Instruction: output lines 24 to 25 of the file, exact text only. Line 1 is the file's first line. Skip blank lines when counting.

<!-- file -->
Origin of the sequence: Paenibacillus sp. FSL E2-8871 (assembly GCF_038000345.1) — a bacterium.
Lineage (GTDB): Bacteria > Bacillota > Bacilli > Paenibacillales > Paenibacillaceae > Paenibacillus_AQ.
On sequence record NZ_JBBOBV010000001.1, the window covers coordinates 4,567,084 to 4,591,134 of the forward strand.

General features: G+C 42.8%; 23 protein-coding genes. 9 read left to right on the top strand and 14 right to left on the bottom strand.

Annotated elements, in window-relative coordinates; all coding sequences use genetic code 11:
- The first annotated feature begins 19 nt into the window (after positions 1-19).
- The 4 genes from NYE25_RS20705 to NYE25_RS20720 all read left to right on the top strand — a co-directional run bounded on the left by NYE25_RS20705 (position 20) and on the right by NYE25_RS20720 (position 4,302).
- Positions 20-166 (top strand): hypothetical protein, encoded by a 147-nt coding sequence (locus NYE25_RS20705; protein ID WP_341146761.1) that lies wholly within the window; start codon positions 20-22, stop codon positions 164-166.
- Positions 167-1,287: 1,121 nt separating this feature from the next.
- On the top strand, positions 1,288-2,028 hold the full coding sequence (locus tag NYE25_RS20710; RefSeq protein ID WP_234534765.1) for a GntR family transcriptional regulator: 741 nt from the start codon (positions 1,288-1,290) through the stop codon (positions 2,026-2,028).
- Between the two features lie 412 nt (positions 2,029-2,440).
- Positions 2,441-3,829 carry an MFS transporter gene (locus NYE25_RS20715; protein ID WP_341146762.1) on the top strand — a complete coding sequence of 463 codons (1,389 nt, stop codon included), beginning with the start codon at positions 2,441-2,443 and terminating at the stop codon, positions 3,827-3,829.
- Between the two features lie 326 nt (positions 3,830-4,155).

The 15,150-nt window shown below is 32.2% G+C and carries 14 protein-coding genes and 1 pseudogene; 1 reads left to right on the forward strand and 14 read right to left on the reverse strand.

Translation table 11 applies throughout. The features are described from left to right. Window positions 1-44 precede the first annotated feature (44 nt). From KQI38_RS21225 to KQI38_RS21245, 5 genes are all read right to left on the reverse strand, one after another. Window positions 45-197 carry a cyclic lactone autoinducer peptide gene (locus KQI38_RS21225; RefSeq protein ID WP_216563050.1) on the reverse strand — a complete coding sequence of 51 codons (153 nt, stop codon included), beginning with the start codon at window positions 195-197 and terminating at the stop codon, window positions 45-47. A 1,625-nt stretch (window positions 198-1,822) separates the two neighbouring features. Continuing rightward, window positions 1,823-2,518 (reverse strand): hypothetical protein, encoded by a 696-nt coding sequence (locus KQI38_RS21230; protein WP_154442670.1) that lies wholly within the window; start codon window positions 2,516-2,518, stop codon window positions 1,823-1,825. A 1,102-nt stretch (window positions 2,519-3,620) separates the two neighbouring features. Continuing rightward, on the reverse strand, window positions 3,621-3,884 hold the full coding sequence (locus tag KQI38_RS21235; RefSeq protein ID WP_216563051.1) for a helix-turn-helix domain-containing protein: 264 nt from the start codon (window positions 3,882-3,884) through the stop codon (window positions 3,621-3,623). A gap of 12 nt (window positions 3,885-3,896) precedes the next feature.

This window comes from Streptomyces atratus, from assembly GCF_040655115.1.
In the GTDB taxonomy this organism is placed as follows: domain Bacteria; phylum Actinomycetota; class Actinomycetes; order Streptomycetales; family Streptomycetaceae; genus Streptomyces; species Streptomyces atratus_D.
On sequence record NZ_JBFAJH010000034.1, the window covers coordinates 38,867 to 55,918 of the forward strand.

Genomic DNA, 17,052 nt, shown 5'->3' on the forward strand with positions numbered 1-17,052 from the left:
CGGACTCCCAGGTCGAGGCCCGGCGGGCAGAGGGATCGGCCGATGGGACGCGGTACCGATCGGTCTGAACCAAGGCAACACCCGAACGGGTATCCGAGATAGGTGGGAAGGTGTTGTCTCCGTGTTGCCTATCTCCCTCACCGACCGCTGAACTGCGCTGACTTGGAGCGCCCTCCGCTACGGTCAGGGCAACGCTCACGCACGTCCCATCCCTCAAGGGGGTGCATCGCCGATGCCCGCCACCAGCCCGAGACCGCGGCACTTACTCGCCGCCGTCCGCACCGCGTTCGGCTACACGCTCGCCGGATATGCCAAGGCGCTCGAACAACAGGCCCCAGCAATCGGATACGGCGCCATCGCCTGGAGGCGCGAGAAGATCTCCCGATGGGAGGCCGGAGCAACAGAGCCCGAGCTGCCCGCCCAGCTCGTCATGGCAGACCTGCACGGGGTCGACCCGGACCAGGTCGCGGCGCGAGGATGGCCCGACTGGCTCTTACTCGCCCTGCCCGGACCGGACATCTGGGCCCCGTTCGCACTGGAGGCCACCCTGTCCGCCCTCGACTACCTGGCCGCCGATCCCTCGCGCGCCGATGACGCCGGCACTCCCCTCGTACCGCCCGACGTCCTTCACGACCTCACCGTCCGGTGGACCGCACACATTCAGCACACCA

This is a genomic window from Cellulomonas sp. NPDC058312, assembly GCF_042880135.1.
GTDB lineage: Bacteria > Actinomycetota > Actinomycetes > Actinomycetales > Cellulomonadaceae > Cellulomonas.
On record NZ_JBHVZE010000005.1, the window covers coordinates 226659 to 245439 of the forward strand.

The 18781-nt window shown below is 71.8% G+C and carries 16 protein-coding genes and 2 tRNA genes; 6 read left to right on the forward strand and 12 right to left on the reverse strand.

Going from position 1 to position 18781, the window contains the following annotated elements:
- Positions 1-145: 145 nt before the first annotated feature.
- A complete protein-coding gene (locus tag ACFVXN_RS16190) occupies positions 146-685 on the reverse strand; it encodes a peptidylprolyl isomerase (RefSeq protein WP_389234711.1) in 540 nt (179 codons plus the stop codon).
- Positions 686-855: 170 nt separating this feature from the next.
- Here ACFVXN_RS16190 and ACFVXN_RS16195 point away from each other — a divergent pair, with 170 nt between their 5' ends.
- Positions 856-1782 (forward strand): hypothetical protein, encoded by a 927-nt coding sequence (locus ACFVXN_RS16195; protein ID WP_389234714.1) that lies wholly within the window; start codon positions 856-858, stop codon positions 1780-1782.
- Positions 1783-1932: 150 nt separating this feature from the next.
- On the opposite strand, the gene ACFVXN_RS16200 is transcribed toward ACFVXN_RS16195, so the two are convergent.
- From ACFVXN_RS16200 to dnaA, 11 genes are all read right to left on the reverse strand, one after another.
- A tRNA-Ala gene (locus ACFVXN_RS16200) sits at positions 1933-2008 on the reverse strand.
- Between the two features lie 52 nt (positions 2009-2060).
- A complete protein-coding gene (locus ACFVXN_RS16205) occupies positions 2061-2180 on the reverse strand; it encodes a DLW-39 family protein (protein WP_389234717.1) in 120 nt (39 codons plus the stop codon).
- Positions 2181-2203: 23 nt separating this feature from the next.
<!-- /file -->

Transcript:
The 18781-nt window shown below is 71.8% G+C and carries 16 protein-coding genes and 2 tRNA genes; 6 read left to right on the forward strand and 12 right to left on the reverse strand.

Going from position 1 to position 18781, the window contains the following annotated elements: